This is problematic.
At this week’s G-7 meeting, Donald Trump offered the world an unexpected glimmer of hope that maybe, just maybe, the U.S. and China might be making some progress ironing out their differences on trade. “China called last night our top trade people and said ‘let’s get back to the table,’ so we will be getting back to the table and I think they want to do something,” he said. “They have been hurt very badly but they understand this is the right thing to do and I have great respect for it. This is a very positive development for the world.”
“I think we are going to have a deal,” he added.
But things soon turned murky. A spokesman from China’s foreign ministry said he was not aware that any phone calls had taken place. And by Thursday, CNN was reporting that, yeah, the president had basically made the whole thing up.
Though Trump and Treasury Secretary Steven Mnuchin insisted there had been “communication,” aides privately conceded the phone calls Trump described didn’t happen they way he said they did.
Instead, two officials said Trump was eager to project optimism that might boost markets, and conflated comments from China’s vice premier with direct communication from the Chinese.
The greater context is that Trump is basically desperate for any good news whatsoever as he’s launching his re-election campaign in the middle of a grinding trade war that has generated growing recession fears, while lacking any popular domestic policy accomplishments. So, he apparently fibbed to…give the markets a brief pop.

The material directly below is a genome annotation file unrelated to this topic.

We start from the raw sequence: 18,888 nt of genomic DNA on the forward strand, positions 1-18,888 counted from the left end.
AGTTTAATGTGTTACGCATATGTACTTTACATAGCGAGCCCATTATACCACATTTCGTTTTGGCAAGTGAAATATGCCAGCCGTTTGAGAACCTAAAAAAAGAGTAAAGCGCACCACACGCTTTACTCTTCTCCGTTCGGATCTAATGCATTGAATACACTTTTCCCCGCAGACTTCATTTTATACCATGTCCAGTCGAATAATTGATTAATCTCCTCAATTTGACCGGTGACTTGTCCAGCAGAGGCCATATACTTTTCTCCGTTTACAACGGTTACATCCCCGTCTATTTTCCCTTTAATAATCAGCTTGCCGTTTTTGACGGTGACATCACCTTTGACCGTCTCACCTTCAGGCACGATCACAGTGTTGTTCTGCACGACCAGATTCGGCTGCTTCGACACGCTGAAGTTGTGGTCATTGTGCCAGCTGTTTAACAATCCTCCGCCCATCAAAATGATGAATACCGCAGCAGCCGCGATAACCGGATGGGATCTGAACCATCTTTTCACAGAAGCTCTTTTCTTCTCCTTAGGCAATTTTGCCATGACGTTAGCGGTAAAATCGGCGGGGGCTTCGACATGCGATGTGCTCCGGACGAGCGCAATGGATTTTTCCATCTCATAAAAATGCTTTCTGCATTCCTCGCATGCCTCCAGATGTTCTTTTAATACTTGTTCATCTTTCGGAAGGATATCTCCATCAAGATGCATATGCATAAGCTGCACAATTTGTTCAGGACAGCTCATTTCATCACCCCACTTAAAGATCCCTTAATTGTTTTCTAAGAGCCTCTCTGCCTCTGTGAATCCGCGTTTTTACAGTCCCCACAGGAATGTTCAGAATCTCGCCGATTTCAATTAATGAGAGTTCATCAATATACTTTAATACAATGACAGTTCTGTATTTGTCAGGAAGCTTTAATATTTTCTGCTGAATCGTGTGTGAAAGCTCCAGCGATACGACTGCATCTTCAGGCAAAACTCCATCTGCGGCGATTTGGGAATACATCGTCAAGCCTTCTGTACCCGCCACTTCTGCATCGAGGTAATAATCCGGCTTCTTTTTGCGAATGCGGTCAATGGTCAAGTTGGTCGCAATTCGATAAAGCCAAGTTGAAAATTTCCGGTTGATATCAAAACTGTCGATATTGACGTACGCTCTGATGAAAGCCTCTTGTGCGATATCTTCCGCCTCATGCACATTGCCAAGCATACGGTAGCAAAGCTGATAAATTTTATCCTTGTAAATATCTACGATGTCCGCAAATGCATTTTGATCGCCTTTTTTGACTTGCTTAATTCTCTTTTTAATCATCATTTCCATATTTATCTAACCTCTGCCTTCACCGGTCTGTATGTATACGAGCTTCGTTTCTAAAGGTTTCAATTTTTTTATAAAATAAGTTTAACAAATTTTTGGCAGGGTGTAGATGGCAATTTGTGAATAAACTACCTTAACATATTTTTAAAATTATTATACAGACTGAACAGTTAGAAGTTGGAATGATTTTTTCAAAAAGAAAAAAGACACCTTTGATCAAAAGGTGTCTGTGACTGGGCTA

This might seem like a minor incident—just one more tuba skronk in the years-long marching band parade of fabulism that has been Trump’s presidency. But here’s the thing: Lying in public about a major economic issue is a very, very good way to make sure that the markets don’t trust a damn word that comes out of your mouth in the future. And while reasonably intelligent people should have learned by now to be wary of anything Trump says, the fact that his comments at the G-7 were taken as good news by anybody in the first place—I mean, stocks did rise—shows that investors still have (or had) some residual, if misplaced, trust in the president when it comes to basic factual descriptions regarding affairs of state. Guess they should have been more cynical!
Day to day, it might not matter if markets can trust the president’s word, or his treasury secretary’s for that matter. If it turns out something he said about talks with China was BS, traders can adjust. It will be a serious problem, however, in a real crisis where the administration needs to assure the world that it is, say, taking steps to halt a financial panic (see: 2008) or has a plan to deal with a dangerous international incident. It’s hard to stop the world from freaking out and markets from tanking when nobody believes you.